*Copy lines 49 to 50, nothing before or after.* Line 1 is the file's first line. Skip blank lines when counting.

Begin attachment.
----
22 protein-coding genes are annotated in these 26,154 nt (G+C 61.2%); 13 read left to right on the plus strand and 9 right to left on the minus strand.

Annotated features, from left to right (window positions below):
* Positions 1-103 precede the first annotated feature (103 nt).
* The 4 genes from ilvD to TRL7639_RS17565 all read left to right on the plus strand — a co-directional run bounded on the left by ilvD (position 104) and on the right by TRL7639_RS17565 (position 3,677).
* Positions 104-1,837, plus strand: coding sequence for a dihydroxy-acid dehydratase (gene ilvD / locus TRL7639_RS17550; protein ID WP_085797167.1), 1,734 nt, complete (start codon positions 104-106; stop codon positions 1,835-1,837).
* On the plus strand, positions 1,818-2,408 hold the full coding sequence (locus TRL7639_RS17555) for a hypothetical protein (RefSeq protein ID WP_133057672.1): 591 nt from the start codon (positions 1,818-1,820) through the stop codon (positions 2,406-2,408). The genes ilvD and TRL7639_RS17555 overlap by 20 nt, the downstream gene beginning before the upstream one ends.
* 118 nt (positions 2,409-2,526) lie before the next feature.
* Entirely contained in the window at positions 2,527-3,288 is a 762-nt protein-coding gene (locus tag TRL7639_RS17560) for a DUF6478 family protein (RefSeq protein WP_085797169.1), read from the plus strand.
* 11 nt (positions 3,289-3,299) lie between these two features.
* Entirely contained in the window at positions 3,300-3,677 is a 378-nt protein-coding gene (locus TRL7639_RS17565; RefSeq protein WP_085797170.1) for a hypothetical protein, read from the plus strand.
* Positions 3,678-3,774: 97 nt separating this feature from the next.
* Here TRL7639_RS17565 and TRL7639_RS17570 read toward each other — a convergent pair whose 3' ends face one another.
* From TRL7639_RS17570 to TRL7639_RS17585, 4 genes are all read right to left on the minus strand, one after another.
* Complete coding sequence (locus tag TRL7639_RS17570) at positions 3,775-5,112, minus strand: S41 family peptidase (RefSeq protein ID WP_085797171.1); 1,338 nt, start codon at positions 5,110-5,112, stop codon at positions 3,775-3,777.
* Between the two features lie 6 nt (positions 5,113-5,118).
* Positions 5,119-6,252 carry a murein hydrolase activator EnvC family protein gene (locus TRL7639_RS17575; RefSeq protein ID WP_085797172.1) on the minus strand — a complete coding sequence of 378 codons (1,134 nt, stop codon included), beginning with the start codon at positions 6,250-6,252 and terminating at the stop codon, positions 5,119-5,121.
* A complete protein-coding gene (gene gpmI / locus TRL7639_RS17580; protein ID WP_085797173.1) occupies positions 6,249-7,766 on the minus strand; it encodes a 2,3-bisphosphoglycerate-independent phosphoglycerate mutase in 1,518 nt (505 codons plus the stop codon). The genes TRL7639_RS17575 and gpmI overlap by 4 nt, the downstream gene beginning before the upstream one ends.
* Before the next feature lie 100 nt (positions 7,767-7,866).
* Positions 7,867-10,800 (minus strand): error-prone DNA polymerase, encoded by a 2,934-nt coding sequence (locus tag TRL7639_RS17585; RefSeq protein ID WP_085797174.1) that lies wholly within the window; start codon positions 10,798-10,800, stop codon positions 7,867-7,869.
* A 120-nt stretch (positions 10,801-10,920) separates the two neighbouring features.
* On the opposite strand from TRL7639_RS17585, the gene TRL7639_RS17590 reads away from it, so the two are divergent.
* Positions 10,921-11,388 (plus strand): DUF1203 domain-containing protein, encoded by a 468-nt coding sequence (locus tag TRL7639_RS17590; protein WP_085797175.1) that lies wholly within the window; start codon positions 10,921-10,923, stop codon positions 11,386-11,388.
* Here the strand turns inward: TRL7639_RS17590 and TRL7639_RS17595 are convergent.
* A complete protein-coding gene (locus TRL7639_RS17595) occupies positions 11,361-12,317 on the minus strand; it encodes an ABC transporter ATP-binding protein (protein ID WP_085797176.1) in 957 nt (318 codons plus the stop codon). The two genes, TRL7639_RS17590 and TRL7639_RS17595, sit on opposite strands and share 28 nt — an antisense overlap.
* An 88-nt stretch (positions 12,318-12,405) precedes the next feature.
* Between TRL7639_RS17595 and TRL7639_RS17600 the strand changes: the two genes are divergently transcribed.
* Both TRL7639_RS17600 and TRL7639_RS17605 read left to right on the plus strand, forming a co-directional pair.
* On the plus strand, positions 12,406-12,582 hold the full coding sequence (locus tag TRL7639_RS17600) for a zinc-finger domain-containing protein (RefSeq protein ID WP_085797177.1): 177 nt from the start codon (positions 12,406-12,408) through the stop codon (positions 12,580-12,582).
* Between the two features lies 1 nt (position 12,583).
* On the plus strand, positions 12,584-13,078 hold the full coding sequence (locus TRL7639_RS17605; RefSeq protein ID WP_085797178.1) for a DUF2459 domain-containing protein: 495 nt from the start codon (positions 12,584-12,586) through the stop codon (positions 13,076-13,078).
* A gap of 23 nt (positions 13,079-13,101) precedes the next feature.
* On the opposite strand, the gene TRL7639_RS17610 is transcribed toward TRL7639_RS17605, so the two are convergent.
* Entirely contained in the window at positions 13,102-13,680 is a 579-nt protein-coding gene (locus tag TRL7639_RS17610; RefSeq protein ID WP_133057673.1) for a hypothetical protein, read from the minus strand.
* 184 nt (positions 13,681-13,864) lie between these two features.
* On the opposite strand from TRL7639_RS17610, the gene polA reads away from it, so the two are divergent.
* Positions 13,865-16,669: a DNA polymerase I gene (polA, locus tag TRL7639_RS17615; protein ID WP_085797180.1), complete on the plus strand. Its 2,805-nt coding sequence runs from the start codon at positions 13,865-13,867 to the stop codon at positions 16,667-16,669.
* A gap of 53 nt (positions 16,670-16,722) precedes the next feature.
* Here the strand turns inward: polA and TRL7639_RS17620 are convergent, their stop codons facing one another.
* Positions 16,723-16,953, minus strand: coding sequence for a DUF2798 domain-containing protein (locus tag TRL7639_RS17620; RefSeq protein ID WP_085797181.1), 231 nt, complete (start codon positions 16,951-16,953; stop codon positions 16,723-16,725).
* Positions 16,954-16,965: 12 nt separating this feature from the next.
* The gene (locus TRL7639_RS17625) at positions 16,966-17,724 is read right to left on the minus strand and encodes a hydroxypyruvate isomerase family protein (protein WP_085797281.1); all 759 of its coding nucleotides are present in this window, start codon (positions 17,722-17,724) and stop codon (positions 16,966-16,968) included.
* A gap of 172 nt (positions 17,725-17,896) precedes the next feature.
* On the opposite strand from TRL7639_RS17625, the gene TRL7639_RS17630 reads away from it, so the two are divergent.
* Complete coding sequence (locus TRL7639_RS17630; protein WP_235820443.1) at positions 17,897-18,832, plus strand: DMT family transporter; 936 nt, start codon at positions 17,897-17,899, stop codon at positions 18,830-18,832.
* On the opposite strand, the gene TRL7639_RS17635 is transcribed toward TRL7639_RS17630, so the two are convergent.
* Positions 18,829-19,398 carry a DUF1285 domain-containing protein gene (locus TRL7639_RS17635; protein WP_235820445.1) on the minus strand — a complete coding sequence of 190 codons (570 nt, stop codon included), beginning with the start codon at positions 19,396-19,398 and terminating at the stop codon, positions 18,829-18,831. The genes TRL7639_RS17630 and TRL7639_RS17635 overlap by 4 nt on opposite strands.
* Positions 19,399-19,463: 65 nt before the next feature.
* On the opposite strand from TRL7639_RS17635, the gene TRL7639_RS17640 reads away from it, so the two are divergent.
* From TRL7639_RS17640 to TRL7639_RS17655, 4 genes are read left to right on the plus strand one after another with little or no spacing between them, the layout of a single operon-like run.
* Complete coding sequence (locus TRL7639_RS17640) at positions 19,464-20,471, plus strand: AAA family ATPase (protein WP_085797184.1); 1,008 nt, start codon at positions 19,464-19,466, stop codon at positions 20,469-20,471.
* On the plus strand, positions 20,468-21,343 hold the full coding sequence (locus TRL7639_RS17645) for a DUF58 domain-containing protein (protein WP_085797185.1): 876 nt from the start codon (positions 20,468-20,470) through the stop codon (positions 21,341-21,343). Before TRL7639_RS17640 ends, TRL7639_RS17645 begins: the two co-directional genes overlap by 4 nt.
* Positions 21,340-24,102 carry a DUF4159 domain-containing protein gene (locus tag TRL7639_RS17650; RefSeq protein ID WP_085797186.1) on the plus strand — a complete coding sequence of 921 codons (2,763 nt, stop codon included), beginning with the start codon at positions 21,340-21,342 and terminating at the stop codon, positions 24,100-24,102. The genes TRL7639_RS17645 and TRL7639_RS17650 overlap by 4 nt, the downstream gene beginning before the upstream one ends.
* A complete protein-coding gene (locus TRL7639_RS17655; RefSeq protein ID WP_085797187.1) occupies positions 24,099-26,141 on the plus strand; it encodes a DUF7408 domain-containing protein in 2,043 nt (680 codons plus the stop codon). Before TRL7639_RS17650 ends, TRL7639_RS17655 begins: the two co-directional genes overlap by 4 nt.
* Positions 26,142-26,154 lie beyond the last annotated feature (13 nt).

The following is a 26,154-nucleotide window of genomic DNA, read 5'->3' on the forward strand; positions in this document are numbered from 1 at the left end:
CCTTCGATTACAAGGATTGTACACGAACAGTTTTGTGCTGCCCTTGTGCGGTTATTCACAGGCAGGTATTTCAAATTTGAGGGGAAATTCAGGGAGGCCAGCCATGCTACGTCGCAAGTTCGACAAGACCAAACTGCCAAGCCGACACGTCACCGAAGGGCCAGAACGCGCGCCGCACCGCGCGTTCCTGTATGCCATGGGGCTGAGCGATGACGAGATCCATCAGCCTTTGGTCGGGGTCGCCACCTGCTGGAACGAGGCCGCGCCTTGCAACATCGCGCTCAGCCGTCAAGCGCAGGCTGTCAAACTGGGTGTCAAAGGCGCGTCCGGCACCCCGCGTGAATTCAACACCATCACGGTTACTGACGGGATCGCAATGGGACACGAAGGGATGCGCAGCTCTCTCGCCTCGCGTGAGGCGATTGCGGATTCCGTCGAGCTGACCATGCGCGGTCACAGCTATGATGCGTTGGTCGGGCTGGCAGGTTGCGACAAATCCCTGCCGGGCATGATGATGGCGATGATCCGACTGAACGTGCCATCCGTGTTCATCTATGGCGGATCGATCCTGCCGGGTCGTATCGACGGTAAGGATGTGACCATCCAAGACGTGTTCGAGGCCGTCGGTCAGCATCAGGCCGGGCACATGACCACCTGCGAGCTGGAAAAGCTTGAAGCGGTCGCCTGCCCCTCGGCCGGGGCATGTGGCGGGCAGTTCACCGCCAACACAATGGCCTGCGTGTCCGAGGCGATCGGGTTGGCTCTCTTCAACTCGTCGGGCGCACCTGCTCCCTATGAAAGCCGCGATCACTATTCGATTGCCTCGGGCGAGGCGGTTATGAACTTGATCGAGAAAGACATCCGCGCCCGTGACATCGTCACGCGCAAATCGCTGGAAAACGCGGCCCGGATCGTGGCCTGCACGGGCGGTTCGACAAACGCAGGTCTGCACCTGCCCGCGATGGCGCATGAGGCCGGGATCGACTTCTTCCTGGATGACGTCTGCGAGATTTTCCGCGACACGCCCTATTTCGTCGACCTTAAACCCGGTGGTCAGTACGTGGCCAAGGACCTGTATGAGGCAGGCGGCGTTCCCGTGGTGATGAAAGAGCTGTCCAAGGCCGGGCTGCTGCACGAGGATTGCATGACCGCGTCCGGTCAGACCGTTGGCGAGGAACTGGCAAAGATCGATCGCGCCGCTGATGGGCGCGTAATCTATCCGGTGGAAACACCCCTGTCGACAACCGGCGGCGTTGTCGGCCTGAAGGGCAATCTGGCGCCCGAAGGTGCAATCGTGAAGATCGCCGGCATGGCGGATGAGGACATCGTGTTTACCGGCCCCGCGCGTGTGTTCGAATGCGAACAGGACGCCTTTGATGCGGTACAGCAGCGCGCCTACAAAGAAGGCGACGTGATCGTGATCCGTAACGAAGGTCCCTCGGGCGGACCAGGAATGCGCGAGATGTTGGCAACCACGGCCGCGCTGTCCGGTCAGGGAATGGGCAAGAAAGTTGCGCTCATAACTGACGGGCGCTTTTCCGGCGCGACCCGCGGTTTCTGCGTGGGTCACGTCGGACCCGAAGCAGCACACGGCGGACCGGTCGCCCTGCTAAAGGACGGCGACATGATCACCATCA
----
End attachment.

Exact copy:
* From TRL7639_RS17640 to TRL7639_RS17655, 4 genes are read left to right on the plus strand one after another with little or no spacing between them, the layout of a single operon-like run.
* Complete coding sequence (locus TRL7639_RS17640) at positions 19,464-20,471, plus strand: AAA family ATPase (protein WP_085797184.1); 1,008 nt, start codon at positions 19,464-19,466, stop codon at positions 20,469-20,471.